After several days of preparation, a repair crew employed by Marathon began installing a set of sleeve-like "hydrocouples" designed to join the severed ends of the pipeline. The hydrocouples were manufactured and sold by HydroTech Systems, Inc. (HydroTech) and had been purchased by Marathon before the accident. Marathon retained HydroTech to provide technicians proficient in hydrocouple work to supervise the installation process, which took four days to complete.
Four days later the completed hydrocouples failed during routine testing procedures, causing a second rupture in the pipeline. The next day Marathon began repairing its pipeline through a more conventional method: installation of flanges, a process successfully completed in four days. Later HydroTech tested the hydrocouples and found that their failure had been caused by a defect in their manufacture.
HydroTech did not charge Marathon for the services it rendered in connection with the hydrocouple installation and agreed to correct the defects in the other hydrocouples Marathon had purchased. HydroTech did not, however, pay for other repair expenses Marathon incurred as a result of the hydrocouple failure, including barge time, support vessel expenses, and diving and repair crew expenses for the four days spent in installing the defective hydrocouples. The parties have agreed that these expenses amounted to $47,080 per day, thus making the extra repair costs attributable to the hydrocouple failure $188,320.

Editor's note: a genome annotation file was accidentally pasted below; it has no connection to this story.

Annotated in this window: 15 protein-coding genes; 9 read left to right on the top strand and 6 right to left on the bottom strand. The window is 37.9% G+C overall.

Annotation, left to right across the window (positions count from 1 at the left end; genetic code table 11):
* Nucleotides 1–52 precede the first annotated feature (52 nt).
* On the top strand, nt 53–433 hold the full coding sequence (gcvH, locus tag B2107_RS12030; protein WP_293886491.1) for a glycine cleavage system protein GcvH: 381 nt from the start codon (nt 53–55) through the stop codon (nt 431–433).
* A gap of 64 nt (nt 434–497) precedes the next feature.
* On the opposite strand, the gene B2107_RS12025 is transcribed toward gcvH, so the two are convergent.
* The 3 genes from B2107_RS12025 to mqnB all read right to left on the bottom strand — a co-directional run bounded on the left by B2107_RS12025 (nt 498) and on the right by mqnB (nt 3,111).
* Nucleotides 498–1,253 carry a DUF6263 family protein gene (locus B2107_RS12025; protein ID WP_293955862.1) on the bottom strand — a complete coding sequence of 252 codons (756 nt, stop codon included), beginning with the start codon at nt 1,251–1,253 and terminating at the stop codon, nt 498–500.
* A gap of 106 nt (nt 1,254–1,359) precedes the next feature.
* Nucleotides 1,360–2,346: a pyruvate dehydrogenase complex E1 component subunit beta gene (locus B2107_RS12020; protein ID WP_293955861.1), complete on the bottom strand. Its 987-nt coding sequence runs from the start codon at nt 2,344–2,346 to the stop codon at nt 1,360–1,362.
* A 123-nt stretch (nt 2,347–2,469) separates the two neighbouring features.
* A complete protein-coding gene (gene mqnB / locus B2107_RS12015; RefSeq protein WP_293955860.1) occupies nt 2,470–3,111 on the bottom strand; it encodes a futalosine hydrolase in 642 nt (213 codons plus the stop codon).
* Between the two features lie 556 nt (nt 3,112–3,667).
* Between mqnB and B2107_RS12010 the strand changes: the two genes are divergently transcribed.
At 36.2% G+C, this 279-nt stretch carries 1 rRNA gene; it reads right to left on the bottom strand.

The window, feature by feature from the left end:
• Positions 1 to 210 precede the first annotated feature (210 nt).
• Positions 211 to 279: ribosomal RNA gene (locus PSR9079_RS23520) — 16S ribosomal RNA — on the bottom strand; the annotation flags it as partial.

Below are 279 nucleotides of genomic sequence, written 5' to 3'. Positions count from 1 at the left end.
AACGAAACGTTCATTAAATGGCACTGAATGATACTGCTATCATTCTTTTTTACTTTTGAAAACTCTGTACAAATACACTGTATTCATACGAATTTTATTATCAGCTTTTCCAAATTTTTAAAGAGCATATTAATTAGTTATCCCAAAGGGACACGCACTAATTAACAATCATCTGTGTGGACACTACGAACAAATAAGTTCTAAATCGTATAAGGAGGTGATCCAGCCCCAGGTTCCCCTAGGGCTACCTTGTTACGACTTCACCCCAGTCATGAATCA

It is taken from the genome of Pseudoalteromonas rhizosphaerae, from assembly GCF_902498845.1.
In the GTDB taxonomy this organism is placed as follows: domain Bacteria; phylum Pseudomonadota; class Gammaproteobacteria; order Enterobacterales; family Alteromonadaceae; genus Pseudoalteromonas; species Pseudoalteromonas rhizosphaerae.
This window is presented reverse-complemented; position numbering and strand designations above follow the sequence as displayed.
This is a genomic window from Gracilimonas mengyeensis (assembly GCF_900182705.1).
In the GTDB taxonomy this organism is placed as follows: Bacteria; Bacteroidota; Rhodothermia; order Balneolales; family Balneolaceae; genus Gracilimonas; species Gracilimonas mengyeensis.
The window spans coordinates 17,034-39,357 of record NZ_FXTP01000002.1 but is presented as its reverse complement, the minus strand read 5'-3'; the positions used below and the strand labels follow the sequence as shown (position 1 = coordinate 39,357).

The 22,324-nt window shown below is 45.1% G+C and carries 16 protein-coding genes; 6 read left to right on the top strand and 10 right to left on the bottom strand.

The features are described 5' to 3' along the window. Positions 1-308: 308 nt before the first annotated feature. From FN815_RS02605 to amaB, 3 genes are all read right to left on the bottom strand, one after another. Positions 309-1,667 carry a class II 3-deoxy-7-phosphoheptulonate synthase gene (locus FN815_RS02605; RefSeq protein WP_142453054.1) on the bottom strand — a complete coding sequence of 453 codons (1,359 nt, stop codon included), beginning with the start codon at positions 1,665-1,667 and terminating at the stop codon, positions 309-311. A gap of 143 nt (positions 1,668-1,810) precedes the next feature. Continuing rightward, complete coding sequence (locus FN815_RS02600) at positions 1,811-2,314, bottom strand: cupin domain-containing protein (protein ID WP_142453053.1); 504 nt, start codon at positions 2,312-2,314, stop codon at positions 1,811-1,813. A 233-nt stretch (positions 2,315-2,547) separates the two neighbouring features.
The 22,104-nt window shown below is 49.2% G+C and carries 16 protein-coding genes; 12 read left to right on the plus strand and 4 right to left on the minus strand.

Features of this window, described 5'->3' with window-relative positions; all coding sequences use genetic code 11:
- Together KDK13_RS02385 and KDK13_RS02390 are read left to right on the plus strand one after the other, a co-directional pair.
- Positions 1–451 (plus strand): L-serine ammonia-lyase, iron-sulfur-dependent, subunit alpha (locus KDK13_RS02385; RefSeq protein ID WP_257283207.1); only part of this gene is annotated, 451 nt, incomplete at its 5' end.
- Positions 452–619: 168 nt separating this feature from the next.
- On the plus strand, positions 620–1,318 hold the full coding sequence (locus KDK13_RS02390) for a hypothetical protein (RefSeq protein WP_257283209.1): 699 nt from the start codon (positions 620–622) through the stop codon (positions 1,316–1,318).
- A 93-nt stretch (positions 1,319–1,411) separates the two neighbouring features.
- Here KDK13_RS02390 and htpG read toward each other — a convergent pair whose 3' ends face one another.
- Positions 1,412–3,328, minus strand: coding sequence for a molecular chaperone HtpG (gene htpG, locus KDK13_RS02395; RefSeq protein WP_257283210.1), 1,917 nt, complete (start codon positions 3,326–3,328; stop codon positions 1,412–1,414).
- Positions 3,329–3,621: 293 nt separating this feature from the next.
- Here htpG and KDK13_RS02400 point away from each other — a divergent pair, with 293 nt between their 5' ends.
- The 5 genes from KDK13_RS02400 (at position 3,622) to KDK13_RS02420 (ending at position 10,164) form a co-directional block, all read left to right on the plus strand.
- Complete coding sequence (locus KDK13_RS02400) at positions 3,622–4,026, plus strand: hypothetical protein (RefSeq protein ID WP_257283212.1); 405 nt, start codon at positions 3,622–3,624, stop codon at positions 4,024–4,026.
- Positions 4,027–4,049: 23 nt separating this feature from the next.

Invoking general maritime law and the Outer Continental Shelf Lands Act, Marathon sued Rowan and other parties, but not HydroTech, in 1979, seeking damages and repair expenses occasioned by the ROWAN/ODESSA's collision with the pipeline. After a trial on the issue of liability, the district court found Rowan solely liable for the collision. Rowan appealed this judgment and the parties began preparations for the trial of quantum. While the appeal on the issue of liability was pending, Rowan filed a third party demand against HydroTech seeking indemnity or contribution for any repair costs attributable to the hydrocouple failure that Rowan would be compelled to pay. This demand was filed more than three years after the principal suit against Rowan was filed.